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Dropbox Revises Terms of Service After Security DebacleDropbox Revises Terms of Service After Security Debacle

Not too long ago we covered Dropbox's security lapse, during which time users' data was available to anyone for about four hours. Now, in an effort to mend broken digital relationships, Dropbox has revised its terms of service, privacy policies and security overview to be more transparent and remove near-incoherent "legalese." Here's what you should know ...

Dave Courbanou

July 5, 2011

3 Min Read
Dropbox Revises Terms of Service After Security Debacle

Not too long ago we covered Dropbox’s security lapse, during which time users’ data was available to anyone for about four hours. Now, in an effort to mend broken digital relationships, Dropbox has revised its terms of service, privacy policies and security overview to be more transparent and remove near-incoherent “legalese.” Here’s what you should know …

On July 1, 2011, the official Dropbox blog noted the company e-mailed every user about its service changes, including the aforementioned legalese reduction, but there’s more. Dropbox also made it more transparent in how it handles encryption: yes, the company handles users’ encryption keys, but that doesn’t mean users can’t add their own encryption. Dropbox has now spelled out exactly how it handles the encryption keys and how users can enhance the security of their data by using their own encryption on top of it.

Dropbox now also discloses what happens to users’ data after they delete a file or their account entirely. “[W]e try to delete your data quickly,” according to the blog, but there are “rare” exceptions where it can’t, and the company has detailed every last one of those in the updated privacy policy.

The descriptions of how Dropbox uses users’ location data and how and where Dropbox logs users’ access is more detailed, and Dropbox also has clarified its de-duplication practices, which long have been the topic of discussion because of both their efficiency and the controversial way the technology works. For example, if a user uploads a file such as “PopularMovie.avi” and another Dropbox account already has a file with the same name, that file will instantly become available to the user without any real need to upload the file, since Dropbox has pulled it from another account already. So where’s the controversy? A proof of concept hack on Dropbox’s de-dupe technology dubbed Dropship proved that a user could conceivably “spoof” a file to Dropbox, forcing Dropbox to download the real file, all without  having the real file in the first place. Dropbox has since patched this hole, though the basic de-dupe method is still carried out now with more encryption methods in place. Thus, Dropbox has updated its privacy policy details to clarify its de-dupe practices.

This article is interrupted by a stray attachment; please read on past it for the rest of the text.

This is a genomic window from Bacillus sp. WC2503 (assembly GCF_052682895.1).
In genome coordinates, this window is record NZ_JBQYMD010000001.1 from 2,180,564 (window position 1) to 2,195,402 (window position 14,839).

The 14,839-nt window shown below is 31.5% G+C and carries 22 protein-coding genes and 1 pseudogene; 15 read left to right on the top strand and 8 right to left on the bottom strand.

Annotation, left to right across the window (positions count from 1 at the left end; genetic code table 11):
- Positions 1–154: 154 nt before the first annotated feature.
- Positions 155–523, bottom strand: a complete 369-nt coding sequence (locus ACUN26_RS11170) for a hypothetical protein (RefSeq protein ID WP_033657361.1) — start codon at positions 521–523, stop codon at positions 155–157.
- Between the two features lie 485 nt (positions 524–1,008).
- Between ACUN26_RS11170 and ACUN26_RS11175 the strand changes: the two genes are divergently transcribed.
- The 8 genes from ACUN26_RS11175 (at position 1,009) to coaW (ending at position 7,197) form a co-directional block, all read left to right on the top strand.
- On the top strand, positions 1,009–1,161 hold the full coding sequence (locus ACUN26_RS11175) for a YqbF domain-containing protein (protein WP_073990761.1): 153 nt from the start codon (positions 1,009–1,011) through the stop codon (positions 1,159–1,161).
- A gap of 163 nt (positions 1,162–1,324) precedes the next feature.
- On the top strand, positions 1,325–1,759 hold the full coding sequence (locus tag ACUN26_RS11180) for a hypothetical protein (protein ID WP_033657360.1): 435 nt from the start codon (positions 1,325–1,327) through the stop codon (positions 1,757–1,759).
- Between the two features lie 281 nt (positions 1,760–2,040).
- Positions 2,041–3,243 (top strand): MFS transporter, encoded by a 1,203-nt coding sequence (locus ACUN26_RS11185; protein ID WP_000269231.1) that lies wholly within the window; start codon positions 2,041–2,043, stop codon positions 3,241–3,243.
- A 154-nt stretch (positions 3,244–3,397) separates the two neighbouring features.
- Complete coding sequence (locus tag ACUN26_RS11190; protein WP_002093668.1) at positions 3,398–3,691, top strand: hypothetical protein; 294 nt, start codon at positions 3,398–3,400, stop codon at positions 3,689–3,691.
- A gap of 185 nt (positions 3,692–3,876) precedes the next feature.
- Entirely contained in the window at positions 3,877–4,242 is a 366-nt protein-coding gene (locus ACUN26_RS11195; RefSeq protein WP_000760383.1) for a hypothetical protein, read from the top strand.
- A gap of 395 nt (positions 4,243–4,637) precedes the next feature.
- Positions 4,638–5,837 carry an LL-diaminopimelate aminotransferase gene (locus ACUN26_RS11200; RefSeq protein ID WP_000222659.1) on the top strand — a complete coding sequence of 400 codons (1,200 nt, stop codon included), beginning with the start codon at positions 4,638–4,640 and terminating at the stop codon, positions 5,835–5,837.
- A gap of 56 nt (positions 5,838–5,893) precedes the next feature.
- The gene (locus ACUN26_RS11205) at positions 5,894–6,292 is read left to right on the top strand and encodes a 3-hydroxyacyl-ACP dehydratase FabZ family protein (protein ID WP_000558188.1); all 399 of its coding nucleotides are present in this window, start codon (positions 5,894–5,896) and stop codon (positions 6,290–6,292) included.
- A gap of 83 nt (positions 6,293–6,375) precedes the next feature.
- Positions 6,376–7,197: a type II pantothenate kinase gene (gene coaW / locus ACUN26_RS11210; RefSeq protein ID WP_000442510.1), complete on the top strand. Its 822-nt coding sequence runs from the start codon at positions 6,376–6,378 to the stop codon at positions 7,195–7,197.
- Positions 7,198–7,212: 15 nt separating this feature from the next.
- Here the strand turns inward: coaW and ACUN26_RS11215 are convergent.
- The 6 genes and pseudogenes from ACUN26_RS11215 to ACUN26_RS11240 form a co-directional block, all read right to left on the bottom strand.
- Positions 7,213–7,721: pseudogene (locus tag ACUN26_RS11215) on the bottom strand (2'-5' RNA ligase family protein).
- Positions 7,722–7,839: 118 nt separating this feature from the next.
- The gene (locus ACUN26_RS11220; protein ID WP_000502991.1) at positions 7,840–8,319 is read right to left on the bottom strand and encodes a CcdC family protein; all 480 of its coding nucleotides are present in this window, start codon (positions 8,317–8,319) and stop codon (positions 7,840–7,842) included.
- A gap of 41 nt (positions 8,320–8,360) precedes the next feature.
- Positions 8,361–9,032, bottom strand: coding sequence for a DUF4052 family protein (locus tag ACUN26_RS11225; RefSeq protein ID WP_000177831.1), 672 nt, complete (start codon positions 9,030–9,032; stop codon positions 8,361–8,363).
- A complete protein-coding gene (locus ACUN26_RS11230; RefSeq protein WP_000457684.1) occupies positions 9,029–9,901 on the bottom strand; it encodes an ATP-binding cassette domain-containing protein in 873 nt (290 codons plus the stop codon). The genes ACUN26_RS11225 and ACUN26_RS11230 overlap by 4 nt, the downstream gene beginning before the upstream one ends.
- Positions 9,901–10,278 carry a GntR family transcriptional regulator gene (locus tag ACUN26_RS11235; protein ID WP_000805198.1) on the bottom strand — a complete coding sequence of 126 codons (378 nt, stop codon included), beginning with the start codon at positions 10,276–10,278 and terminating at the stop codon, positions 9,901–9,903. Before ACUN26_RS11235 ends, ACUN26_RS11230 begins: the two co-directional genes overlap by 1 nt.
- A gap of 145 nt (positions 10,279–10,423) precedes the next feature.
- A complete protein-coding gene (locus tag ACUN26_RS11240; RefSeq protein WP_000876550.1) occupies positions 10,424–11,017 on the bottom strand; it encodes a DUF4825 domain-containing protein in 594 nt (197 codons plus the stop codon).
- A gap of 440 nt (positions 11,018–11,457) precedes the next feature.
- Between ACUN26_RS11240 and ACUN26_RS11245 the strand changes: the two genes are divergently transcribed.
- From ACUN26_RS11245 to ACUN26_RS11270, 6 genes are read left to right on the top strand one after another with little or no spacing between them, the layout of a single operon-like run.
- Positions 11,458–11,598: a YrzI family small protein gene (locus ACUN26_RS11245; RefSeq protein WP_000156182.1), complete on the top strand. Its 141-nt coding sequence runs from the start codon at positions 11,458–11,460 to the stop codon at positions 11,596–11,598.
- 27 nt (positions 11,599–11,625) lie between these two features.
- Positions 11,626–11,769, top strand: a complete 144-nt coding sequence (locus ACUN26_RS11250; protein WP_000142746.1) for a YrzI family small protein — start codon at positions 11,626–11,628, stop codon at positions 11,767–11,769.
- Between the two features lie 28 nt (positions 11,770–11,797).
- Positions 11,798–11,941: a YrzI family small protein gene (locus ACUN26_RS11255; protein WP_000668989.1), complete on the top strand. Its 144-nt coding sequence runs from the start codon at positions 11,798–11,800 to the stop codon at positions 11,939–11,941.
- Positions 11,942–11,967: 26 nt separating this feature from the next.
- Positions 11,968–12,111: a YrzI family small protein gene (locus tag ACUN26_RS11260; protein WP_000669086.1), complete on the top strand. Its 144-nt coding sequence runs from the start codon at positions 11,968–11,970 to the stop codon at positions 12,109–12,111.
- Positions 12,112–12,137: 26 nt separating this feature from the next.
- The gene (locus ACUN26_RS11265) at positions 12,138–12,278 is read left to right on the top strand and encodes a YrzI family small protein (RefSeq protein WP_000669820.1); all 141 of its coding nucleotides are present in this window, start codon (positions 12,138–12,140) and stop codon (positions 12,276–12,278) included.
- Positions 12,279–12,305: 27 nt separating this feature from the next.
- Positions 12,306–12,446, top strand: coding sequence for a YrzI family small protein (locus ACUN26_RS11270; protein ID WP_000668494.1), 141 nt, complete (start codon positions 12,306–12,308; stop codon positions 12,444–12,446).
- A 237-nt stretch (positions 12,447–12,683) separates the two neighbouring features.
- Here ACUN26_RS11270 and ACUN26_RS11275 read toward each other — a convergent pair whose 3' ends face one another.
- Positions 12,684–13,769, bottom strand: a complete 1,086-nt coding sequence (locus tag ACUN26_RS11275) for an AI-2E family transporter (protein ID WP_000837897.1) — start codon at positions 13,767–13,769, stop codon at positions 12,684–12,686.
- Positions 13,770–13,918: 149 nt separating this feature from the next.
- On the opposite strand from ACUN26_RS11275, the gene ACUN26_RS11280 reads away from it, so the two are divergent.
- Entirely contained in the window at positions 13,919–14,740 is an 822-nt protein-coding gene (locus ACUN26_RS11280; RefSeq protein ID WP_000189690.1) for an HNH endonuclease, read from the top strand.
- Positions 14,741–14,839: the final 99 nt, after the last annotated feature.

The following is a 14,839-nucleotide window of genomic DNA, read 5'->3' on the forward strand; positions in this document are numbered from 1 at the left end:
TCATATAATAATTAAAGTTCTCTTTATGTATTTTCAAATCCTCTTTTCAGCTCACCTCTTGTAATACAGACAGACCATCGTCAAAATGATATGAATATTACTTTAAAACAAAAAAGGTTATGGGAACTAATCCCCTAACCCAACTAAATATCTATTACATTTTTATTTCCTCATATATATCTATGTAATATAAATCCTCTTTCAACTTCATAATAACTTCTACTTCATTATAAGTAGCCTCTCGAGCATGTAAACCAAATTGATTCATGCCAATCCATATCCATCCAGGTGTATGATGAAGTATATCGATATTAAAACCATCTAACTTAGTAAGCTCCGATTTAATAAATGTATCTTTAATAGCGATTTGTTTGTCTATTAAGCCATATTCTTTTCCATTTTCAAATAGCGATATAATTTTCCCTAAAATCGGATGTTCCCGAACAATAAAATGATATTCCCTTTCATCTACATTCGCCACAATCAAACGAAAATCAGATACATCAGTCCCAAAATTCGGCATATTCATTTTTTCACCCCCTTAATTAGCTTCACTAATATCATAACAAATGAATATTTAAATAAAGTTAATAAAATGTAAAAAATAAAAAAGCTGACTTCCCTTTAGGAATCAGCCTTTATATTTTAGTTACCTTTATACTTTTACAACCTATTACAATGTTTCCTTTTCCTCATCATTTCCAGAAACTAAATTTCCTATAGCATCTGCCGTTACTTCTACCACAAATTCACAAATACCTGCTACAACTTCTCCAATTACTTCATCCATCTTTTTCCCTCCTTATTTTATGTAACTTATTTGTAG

Lastly, Dropbox updated its mobile apps to ensure encryption of data over the air, and has now made it clear when mobile media cannot be encrypted.

What can the channel take from Dropbox’s moves? Both cloud providers, customers and resellers alike may want to brush up on their terms of service contracts when deploying and/or buying a cloud backup solution. Cloud service users should be smart on how their data is used and how a service provider handles the data once the relationship is terminated. While a cynic could say that Dropbox is sprucing up its ToS to mitigate legal action from the last mixup, others may see this move as Dropbox pioneering more transparency for a controversial and hot-button topic that is privacy in the cloud.

Either way, take Dropbox’s rise and fall (or stumble) as a cautionary tale for the future of cloud data solutions.

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